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Korean J Anesthesiol > Volume 65(6 Suppl); 2013 > Article
Kang, Jeon, Choe, Bang, and Lee: Comparison of analgesic effects of programmed intermittent epidural bolus and continuous epidural infusion after total knee arthroplasty
After total knee arthroplasty (TKA), patients suffer pain; therefore, many analgesic techniques have been invented. Epidural analgesia is widely used and can be delivered by continuous epidural infusion (CEI), patient controlled epidural analgesia (PCEA), or intermittent epidural bolus (IEB). However, CEI is associated with greater incidence of motor block with higher concentrations of anesthetics, and inadequate analgesia is sometimes observed with diluted solutions [1]. One study suggested that uniform diffusion of anesthetics in epidural space is better obtained by administration of bolus [2], however, additional work is needed on nurses or patients.
The development of devices has allowed for delivery of bolus at regular intervals, so that programmed intermittent epidural bolus (PIEB) has become practicable. However, there is no consensus with regard to which technique is better, and comparative studies of analgesic effect after orthopedic surgery of lower extremities are rare. Hence, we compared the analgesic effect of CEI and PIEB.
After obtaining approval of the local ethics committee and written informed consent from all subjects, 53 American Society of Anesthesiologists 1, 2 patients who underwent TKA were recruited. Patients with anaphylaxis to bupivacaine and morphine, contraindications to spinal anesthesia were excluded. Randomization was achieved by block randomization.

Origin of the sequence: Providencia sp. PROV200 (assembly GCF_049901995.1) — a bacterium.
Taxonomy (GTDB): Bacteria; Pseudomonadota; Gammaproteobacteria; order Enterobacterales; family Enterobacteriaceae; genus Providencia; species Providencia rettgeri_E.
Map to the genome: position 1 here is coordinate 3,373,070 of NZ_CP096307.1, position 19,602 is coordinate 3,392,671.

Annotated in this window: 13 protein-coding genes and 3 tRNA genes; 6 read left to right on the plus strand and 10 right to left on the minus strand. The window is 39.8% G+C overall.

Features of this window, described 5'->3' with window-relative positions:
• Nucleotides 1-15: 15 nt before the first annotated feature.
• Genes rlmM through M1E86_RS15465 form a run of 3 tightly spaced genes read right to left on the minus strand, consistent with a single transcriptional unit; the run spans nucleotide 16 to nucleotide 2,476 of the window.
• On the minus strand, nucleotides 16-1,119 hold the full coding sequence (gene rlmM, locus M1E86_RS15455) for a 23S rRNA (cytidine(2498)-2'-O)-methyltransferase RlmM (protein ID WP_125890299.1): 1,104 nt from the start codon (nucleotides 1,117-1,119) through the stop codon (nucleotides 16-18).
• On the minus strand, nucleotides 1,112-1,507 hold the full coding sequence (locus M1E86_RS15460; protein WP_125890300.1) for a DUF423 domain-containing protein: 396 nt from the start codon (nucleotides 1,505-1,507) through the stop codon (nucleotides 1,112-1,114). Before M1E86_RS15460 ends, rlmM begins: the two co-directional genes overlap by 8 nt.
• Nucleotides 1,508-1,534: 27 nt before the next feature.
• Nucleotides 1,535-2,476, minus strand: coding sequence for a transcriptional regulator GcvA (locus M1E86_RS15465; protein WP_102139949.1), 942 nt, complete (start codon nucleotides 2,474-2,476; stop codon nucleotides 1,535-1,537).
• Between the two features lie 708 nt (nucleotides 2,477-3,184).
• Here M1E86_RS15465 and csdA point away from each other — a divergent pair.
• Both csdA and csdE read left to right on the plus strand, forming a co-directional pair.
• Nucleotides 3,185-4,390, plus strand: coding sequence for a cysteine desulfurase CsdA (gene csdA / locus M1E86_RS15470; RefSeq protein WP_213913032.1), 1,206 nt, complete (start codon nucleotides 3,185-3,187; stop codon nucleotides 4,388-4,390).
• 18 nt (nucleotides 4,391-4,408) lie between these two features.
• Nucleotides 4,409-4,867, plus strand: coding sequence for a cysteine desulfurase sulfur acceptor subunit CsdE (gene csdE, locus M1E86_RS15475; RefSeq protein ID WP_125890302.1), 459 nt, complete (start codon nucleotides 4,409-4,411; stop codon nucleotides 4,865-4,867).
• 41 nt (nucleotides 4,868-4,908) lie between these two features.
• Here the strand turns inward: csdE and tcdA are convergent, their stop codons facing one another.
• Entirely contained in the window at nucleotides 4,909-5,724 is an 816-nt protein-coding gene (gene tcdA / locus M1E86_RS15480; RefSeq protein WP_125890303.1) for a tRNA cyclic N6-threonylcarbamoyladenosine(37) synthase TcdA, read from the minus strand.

The patient's circulation was preloaded with 6-10 ml/kg Hartmann's solution. The patient was placed in lateral position and a 25 G spinal needle was introduced at L3-4 or L4-5 interspace; 12-14 mg of 0.5% bupivacaine HCl heavy was injected intrathecally. An 18 G epidural needle was then introduced in the same spot by loss of resistance technique. After identification of epidural space, a 20 G epidural catheter was advanced 3 cm in the cephalad direction. Before surgery, pinprick test was performed to ensure that sensory block was above T10. At the end of surgery, all patients received 6 ml of 0.125% bupivacaine + 0.005% morphine sulfate as a loading dose via an epidural catheter. The GemStar™ infusion system (Hospira®, Lake Forest, IL, USA) delivered 3 ml of 0.125% bupivacaine + 0.005% morphine sulfate hourly, beginning immediately after loading dose administration in the CEI group, but 60 minutes later in the PIEB group. We also checked that the extent of sensory block was above T12 at the start of analgesia.
Vital signs, numeric rating scale (NRS), modified bromage scale and side effects were assessed every 4 h by an independent trained observer. Hypotension was defined as a systolic blood pressure of less than 90 mmHg, bradycardia was defined as a heart rate of less than 50 beats/min, and respiratory depression was defined as a respiratory rate of less than 8 breaths/min. In cases of hypotension, ephedrine 10 mg was administered intravenously. In cases of nausea and vomiting, ondansetron 4 mg was administered intravenously. In cases of bradycardia, atropine 0.5 mg was administered intravenously. In cases of respiratory depression, naloxone 200 µg was administered intravenously. In cases of inadequate analgesia, pethidine 25 mg was administered intravenously.
Data were evaluated using the Mann-Whitney U test for continuous variables and Fisher exact test for categorical variables. Repeated-measures ANOVA was used for comparison of effect NRS with time. Statistical analyses were performed using SPSS (Version 18.0, SPSS Inc., USA) and P values under 0.05 were considered statistically significant.